Thus, instead of the previous preference for total repeal of section 18C of the Act, the Attorney’s preference subject to further consultation appears to be the amendment of section 18C of the Act to retain the words “humiliate” and “intimidate” in section 18C, and replace the words “offend” and “insult” with words such as “denigrate or vilify” which are believed to create a more acceptable level at which an offence may be committed. This measure is then to be combined with changes to the Commonwealth Criminal Code possibly adding provisions on humiliation or intimidation on the basis of race to provisions dealing with incitement to racial violence.

About the Proposed Change

The Attorney is reported to have said about the proposed changes:

“I’m going about this in a very careful and deliberative way, because the objective is to ensure the Racial Discrimination Act is not used as a vehicle to suppress the expression of opinion, nor to weaken Australia’s anti-vilification laws.”

Criticism

The Shadow Federal Attorney-General has reportedly attacked the proposals as “extraordinary” saying it “makes inciting racial hatred a criminal offence as a proxy for section 18C of the Racial Discrimination Act, which the government appears set to water down”.

The Shadow Attorney told the Australian Jewish News (AJN) that:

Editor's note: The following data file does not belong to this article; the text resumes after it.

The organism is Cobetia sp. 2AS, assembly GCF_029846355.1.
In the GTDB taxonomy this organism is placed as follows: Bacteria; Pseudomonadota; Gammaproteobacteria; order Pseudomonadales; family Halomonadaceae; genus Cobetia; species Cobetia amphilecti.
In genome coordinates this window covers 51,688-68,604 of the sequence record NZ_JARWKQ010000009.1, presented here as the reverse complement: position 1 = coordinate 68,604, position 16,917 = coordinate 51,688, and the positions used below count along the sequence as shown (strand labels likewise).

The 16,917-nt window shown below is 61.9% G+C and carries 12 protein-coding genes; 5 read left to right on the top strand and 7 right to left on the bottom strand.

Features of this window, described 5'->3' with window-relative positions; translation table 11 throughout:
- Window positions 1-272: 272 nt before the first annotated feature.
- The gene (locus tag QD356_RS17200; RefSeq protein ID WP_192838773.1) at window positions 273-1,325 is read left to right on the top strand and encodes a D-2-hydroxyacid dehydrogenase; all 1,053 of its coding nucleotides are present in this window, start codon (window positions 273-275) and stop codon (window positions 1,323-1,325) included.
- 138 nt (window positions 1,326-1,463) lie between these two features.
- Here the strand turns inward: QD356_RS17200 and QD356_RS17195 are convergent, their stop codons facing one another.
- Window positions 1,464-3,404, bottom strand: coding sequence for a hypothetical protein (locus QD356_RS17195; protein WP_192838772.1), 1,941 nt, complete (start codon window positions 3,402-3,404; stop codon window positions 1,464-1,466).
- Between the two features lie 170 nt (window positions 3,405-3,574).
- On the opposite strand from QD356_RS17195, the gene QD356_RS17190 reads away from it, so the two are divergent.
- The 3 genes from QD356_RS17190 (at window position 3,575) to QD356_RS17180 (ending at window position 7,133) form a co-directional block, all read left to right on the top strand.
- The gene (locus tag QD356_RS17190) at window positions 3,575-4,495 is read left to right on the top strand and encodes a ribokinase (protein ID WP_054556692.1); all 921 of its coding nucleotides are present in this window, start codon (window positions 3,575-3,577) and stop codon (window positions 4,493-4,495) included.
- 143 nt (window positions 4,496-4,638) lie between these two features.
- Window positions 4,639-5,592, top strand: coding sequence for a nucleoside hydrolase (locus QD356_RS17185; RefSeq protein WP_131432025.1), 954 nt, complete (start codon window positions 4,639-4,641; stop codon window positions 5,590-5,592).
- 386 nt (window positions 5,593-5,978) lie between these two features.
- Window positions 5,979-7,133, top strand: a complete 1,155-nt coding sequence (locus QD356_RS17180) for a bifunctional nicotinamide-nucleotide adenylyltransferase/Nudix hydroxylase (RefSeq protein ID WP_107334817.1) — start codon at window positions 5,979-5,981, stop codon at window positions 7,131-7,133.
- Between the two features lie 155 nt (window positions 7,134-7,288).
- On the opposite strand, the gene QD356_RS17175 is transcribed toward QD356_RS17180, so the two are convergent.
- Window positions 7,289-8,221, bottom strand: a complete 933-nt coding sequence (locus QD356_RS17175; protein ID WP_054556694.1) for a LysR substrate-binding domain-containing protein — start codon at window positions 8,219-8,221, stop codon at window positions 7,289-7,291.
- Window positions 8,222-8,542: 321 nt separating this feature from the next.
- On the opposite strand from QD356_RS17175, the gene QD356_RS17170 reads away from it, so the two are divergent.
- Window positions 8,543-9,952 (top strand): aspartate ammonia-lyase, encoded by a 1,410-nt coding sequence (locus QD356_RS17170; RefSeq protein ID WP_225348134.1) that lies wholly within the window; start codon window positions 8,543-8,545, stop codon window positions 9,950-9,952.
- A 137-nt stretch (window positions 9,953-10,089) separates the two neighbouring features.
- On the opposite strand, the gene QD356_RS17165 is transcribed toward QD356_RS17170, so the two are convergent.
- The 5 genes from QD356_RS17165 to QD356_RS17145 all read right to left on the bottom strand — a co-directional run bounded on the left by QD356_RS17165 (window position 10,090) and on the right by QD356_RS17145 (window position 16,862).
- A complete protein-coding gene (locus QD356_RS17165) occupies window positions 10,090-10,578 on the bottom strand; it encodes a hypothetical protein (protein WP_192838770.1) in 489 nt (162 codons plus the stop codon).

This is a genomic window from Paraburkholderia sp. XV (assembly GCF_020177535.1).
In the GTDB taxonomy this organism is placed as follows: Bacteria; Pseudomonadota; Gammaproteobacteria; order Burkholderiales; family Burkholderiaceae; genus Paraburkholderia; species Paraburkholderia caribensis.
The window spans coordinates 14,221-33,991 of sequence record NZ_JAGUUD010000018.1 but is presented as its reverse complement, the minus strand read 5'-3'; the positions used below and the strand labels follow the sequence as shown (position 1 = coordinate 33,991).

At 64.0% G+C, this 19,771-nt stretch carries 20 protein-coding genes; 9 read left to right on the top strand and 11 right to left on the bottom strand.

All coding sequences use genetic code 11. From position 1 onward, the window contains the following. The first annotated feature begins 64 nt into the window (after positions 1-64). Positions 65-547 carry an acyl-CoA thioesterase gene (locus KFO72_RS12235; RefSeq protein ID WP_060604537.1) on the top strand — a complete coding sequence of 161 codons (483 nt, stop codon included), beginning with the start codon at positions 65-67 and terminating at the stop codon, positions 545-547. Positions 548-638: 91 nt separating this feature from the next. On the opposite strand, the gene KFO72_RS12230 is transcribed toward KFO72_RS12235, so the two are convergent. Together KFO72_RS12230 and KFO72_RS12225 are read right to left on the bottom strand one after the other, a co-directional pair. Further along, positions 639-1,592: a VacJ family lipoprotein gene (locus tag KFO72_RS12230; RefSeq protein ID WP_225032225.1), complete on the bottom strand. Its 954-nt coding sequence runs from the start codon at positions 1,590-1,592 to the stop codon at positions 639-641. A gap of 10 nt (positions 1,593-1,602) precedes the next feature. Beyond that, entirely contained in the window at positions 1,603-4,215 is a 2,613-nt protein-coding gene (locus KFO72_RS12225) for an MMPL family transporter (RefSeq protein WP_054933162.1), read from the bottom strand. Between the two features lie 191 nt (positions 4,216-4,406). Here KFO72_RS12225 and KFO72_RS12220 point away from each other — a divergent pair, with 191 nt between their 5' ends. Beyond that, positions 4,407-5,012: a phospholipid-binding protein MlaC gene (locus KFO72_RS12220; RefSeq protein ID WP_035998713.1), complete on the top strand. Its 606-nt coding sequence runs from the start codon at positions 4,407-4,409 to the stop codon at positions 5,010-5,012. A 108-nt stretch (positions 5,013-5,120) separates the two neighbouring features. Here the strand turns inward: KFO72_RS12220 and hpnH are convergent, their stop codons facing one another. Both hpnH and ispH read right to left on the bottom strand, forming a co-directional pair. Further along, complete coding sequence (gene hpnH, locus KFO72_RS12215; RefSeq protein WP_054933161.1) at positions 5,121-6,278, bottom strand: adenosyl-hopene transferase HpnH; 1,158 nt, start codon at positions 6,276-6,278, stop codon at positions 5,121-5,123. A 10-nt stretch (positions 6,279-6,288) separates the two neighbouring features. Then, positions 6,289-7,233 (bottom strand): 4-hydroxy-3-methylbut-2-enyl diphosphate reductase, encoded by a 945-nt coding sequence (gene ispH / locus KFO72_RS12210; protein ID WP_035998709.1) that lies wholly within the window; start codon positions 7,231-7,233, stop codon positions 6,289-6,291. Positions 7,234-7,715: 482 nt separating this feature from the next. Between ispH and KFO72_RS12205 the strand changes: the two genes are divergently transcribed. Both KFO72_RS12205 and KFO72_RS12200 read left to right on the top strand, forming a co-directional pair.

“the proposal to tweak section 80.2A of the Commonwealth Criminal Code was recognition of the gaping hole a repeal of 18C . . . would create, and accused his opposite number of failing to understand the distinction between civil protection and criminal offence . . . Criminal law is the strongest form of legal sanction we have as a society, and it’s extraordinary that Senator Brandis would express concerns about the effect of Section 18C on ‘free speech’ and ‘liberty’, only to mark out some of the conduct regulated by Section 18C as a new federal crime, . . .”

The Online Hate Prevention Institute (OHPI) on its Facebook page states that:

“While we believe the Bolt case was rightly decided, and would have been decided the same way under the proposed change, this change may avoid damaging section 18C. The proposal of a criminal provision is welcomed. OHPI has done significant research into criminal provisions for racial vilification during 2013 and we will be sharing this work with the Attorney General. We believe the Western Australian law is the best in the country in this area. It has a range of offences which would make implementation of the law far simpler when it comes to online hate speech”.